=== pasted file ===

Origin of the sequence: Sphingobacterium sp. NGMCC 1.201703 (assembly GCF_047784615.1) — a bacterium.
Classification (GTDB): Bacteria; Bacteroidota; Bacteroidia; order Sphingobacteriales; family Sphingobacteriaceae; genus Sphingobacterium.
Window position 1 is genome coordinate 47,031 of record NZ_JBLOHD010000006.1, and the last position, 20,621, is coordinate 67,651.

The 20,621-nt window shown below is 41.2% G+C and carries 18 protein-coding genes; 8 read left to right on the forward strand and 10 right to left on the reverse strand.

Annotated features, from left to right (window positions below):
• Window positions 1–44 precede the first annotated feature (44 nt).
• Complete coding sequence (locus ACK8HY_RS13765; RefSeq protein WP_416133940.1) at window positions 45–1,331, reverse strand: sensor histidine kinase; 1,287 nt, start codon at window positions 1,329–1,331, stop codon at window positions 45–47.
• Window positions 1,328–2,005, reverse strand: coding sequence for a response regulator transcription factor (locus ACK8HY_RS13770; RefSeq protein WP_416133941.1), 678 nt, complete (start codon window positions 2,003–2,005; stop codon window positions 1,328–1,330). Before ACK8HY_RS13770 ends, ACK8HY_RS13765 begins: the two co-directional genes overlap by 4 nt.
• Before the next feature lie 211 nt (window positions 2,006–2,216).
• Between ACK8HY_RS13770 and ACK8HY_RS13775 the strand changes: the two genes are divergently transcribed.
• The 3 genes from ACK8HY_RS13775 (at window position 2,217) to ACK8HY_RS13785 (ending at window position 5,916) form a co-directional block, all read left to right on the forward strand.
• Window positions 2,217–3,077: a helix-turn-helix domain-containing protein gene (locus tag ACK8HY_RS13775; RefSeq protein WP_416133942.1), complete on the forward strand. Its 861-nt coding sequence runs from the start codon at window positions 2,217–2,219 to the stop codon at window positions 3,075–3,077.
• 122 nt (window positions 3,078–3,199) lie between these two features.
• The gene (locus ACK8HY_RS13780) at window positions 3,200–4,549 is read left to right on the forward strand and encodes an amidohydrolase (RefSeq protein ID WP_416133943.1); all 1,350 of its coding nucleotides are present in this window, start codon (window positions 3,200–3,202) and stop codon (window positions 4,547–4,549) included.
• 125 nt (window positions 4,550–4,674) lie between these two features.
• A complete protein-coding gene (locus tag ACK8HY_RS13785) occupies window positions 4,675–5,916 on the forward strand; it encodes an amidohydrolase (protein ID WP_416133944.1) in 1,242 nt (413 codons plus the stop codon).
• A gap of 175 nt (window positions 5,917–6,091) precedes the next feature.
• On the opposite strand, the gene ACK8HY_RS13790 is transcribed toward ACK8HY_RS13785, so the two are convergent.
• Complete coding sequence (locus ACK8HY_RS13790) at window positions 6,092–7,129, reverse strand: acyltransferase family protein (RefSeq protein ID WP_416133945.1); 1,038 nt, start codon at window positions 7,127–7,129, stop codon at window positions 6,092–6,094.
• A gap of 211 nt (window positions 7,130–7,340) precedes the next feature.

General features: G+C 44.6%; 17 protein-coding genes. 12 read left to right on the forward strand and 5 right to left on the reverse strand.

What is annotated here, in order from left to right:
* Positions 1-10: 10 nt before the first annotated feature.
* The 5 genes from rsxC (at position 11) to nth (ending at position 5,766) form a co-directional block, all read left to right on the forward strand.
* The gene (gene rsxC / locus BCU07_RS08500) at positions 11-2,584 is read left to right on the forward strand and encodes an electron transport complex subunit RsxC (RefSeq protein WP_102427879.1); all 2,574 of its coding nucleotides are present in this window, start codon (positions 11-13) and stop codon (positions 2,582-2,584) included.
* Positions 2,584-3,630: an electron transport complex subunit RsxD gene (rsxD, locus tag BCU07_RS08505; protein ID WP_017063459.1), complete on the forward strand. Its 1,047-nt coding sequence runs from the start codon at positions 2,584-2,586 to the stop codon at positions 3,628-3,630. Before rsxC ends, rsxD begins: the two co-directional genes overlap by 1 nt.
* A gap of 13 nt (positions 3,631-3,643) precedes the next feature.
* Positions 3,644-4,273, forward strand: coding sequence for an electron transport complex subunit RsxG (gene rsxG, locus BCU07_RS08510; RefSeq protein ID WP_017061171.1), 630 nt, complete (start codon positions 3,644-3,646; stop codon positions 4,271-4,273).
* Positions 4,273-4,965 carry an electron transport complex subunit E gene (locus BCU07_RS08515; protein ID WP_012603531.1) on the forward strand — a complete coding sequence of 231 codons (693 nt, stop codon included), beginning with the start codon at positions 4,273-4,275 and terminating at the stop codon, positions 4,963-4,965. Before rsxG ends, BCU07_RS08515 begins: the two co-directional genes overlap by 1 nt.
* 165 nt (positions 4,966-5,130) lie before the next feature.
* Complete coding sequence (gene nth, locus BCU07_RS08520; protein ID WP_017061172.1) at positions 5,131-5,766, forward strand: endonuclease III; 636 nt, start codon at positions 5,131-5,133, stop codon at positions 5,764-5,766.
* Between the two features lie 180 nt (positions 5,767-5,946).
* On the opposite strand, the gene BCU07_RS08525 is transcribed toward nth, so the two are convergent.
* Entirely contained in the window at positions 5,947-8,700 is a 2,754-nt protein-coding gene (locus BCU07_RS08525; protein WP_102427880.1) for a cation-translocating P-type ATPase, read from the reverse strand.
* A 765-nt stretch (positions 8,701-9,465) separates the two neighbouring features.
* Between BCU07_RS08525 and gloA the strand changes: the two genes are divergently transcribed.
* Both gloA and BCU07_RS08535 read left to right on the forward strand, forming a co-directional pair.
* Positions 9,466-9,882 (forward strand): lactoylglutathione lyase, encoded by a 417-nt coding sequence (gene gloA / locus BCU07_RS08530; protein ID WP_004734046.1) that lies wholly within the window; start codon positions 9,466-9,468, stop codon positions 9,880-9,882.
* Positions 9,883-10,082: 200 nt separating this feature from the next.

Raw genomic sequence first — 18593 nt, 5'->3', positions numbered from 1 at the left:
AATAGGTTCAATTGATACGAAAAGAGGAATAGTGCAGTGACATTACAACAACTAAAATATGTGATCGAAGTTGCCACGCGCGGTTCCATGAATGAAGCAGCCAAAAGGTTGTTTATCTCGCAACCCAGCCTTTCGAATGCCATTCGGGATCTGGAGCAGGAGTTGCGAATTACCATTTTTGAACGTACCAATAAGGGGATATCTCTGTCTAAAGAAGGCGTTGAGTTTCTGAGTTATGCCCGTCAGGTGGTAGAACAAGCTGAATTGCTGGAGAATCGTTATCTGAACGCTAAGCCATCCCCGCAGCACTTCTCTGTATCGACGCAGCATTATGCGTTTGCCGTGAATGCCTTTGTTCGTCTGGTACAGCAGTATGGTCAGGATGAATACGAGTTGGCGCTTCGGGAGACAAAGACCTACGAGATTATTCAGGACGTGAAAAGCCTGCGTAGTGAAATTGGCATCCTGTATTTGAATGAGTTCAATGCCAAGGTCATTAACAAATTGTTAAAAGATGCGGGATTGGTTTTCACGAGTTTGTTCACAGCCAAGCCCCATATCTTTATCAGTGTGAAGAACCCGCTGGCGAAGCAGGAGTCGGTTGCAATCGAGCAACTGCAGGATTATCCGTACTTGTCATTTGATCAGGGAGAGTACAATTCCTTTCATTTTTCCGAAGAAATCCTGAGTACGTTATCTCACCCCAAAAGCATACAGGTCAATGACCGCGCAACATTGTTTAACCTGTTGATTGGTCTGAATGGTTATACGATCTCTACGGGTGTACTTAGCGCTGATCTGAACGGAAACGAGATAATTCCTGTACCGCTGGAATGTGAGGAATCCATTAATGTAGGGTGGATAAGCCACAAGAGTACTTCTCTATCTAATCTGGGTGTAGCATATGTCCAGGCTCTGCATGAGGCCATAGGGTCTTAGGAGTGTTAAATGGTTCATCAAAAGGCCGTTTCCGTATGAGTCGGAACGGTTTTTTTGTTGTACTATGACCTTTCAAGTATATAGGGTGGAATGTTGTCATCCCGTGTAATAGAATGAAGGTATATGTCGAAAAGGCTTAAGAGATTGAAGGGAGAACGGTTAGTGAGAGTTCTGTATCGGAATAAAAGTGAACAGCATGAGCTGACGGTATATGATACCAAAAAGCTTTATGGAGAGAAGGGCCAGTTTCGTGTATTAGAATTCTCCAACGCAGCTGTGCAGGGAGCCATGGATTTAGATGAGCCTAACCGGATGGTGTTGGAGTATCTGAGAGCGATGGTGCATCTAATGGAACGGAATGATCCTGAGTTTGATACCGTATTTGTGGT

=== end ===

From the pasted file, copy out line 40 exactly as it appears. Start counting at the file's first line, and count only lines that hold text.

Raw genomic sequence first — 18593 nt, 5'->3', positions numbered from 1 at the left: